Have you ever heard the saying, time is tissue? This is a motto that healthcare workers use to explain the importance of early intervention in a heart attack. The longer a person goes without medical attention during a heart attack, the more extensive the damage done to the tissue of their heart. When a blockage is present in one of the coronary arteries, the tissue that is normally supplied by that artery is starved for oxygen. On a very specific timetable, the tissue begins to die. It starts out with fairly superficial damage, generally in the upper tissue layers, but if it continues, it begins to go deeper and deeper into the most functional layers of the heart’s tissue. So if you’ve ever wondered why its so darned important to play it safe when dealing with any kind of chest pain, this is why. Even a minor little blockage, if left untreated, can cause life-altering damage. On the other hand, a major catastrophic blockage, if caught in time and opened up, will produce little or no damage. Time is tissue. The size of the blockage pales in comparison to the amount of time taken to get it opened.
All this is very well, but what happens when the damage has been done? For many different reasons, heart attacks often do go untreated for a significant period of time. There are myriad reasons for this. Some people just don’t live all that close to a medical center with the capability of addressing serious cardiac events. Some people have atypical chest pain or none at all. Women in particular are known for having misleading symptoms that they don’t always associate with their heart, such as shortness of breath, nausea and vomiting, back and shoulder pain and even jaw pain. Only a trained medical team with lab tests and electrocardiograms at their disposal can make the definitive diagnosis of heart attack or MI (myocardial infarction). Once the acute phase of the heart attack is over and the patient is stabilized, what is left is often a patient who has some degree of tissue damage in their heart. Only your cardiologist can explain exactly where that damage is, how much damage was done and to what degree the damage will result in congestive heart failure. But lifestyle changes, medications and cardiac rehab (a rehabilitation program especially designed for your heart) offer your best hope of a near-full recovery.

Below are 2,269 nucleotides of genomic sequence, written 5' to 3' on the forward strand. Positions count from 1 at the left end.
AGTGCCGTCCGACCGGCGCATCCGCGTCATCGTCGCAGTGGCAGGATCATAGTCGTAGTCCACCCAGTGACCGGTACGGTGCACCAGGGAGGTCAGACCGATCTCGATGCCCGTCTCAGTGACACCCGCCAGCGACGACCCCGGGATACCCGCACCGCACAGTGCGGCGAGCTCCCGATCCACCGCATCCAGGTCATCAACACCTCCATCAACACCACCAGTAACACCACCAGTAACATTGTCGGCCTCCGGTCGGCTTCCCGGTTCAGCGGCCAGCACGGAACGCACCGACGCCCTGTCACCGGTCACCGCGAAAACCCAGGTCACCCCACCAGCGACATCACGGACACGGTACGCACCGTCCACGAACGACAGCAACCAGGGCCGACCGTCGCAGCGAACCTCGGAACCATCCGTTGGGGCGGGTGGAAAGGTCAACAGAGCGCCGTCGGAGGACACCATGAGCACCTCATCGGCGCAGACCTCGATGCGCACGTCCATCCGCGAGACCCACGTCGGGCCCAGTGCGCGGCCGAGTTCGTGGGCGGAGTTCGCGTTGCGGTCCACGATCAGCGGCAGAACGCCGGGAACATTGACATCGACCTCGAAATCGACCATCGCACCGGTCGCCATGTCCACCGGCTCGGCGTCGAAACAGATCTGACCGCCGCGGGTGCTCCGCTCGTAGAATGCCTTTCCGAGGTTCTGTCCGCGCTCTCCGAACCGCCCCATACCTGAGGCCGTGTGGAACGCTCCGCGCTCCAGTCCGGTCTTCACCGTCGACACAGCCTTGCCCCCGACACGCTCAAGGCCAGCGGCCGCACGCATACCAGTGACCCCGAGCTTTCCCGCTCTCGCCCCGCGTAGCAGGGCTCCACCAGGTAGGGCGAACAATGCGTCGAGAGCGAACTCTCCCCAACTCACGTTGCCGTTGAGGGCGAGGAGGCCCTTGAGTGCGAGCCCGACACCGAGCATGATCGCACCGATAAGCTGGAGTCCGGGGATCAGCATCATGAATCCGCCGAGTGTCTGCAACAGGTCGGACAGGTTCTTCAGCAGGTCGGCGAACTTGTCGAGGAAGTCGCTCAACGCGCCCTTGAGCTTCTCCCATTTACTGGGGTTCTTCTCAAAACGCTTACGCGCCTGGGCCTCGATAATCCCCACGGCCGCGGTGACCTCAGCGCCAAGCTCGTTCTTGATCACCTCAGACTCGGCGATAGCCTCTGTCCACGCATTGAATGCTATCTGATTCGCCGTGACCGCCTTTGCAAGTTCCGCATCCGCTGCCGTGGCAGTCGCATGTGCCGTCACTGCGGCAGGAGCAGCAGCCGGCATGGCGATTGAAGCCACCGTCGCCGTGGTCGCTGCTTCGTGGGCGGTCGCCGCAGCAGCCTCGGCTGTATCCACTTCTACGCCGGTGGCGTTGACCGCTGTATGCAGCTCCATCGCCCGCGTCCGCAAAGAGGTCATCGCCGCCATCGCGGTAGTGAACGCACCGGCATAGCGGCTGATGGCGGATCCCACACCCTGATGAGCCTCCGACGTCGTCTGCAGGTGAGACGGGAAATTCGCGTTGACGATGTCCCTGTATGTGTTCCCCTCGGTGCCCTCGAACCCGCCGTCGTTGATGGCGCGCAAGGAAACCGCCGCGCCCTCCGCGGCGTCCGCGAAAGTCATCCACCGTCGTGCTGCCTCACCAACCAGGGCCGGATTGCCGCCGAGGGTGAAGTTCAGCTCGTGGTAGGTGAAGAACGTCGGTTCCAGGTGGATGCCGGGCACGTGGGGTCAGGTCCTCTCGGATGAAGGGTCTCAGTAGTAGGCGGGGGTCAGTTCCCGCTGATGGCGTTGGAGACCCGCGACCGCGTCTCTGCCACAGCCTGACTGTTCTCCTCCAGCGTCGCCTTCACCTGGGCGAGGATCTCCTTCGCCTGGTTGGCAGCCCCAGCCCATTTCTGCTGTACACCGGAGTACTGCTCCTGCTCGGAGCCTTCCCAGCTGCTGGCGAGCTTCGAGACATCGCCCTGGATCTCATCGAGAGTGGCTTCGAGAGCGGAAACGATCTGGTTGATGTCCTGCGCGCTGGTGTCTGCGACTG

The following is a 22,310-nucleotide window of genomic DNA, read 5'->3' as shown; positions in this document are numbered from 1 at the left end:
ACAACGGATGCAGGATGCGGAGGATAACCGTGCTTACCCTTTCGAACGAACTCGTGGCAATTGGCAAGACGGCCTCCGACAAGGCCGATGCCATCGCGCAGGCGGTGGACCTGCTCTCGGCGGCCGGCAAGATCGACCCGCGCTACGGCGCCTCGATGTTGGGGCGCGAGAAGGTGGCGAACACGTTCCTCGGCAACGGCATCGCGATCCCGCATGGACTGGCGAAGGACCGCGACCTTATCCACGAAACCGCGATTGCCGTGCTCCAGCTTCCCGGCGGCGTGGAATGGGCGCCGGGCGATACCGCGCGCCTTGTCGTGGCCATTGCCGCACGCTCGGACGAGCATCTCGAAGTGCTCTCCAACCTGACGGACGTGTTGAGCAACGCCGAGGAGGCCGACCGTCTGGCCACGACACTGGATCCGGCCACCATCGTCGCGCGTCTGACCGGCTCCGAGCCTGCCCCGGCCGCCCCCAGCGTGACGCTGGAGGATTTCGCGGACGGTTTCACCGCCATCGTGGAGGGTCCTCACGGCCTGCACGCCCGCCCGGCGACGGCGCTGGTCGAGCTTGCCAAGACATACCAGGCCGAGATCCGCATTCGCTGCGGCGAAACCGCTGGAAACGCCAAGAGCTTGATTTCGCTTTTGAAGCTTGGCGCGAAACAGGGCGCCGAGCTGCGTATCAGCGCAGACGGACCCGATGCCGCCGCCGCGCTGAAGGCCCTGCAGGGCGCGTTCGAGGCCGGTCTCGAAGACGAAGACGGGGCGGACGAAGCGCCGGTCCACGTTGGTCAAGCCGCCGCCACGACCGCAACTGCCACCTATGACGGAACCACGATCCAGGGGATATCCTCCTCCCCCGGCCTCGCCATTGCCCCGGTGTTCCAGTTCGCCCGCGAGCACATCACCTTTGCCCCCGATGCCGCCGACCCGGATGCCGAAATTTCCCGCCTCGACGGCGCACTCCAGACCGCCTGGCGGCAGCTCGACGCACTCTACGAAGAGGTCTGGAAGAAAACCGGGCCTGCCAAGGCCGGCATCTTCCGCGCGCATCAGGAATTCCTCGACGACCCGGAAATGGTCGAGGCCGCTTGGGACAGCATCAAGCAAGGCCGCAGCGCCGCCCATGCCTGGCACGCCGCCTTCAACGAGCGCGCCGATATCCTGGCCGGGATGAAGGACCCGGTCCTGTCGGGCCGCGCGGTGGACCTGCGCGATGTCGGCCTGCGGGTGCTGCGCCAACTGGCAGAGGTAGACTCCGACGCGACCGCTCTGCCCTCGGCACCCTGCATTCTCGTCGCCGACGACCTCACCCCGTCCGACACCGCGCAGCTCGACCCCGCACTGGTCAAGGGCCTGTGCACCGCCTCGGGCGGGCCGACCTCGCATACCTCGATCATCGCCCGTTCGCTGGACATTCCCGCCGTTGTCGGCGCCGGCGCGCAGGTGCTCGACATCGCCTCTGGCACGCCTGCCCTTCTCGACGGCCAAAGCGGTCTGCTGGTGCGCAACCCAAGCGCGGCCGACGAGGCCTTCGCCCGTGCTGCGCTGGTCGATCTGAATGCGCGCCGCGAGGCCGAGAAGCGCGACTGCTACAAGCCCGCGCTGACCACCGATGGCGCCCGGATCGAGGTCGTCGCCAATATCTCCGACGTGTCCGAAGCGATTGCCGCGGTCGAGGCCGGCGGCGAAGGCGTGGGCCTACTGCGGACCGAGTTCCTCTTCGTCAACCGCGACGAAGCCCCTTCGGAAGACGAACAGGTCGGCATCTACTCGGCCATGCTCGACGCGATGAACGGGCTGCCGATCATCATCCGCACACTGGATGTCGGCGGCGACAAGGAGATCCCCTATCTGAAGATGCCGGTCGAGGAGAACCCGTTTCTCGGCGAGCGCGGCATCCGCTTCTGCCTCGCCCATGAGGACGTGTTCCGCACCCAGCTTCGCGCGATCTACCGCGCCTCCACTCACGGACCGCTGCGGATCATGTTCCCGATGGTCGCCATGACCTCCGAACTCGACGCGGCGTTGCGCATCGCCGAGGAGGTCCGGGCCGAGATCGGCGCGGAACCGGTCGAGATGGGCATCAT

One may never hear the term congestive heart failure until years after the heart attack that caused it, but the cascade of events starts with an insult to the heart tissue, often in the form of a heart attack. Other things that can result in CHF (as it’s known) are congenital heart defects, injuries, and infections that occur inside the heart.
Once tissue death, or necrosis, is present, the rest of the heart’s functioning tissue has to work harder to compensate for the areas that are no longer functional. When heart tissue is no longer in perfect working order, several things begin to occur. Tissue may hypertrophy (overgrow) thereby shrinking the effective workspace of the heart (the chambers through which blood flows). The pump mechanism of the heart begins to weaken, causing fluid/blood to back up into other areas of the heart and system. This is where the congestion in CHF comes from. Depending on where the weakness is, sufferers may experience swollen (edematous) lower extremities or wet sounding cough. Other symptoms include weakness, poor activity tolerance, loss of appetite, renal failure and water weight gain. The fluid in the body isn’t running through the heart correctly, so the other organs aren’t perfusing as well either. The kidney function often suffers, which only causes the congestion to get worse, because the kidneys aren’t able to eliminate excess water from the body as well.
CHF is a chronic illness that can become deadly in it’s acute phase. When the fluid overload reaches critical mass, hospitalization is required. Medications such as diuretics, strict fluid monitoring and oral cardiac medications may be enough to turn it around and stabilize the patient. When that is not the case, the patient often requires mechanical ventilation until the excess fluid can be removed from the system. Additionally, renal dialysis may be required to help the kidneys in filtering and removing that excess fluid. During this time, the patient will need intense cardiac monitoring and quite possibly, several different vasoactive drugs (intravenous drugs that improve cardiac function in a variety of different ways). These patients are kept under close watch in the intensive care unit of the hospital. In a small hospital that doesn’t possess the necessary treatment and monitoring modalities for a patient of this acuity, transfer to a regional center is almost guaranteed.
The unfortunate facts of the matter are as follows. People who suffer from CHF typically experience occasional hospitalizations due to their condition. In most cases, this is a chronically worsening condition, which means it grows slowly worse over time. It significantly decreases the quality of life of those who suffer from it. Advanced directive is critically important for this population, to ensure that the patient’s next of kin is prepared to make end of life decisions as needed. Patients can wither away on a ventilator for weeks and months, with little or no chance of getting off it while family members struggle to make the right decision.
Long term treatment of this condition requires vigilance on the part of the patient. The good news is that people with CHF who take their medications, monitor their fluid intake carefully, weigh themselves daily and follow up with their primary care doctor and cardiologist can maintain a good quality of life and prolong the chronic phase of their disease drastically compared to their noncompliant cohorts. Research is ongoing in this field and different cutting edge biotechnological advances offer hope that one day soon, CHF will be a curable disease.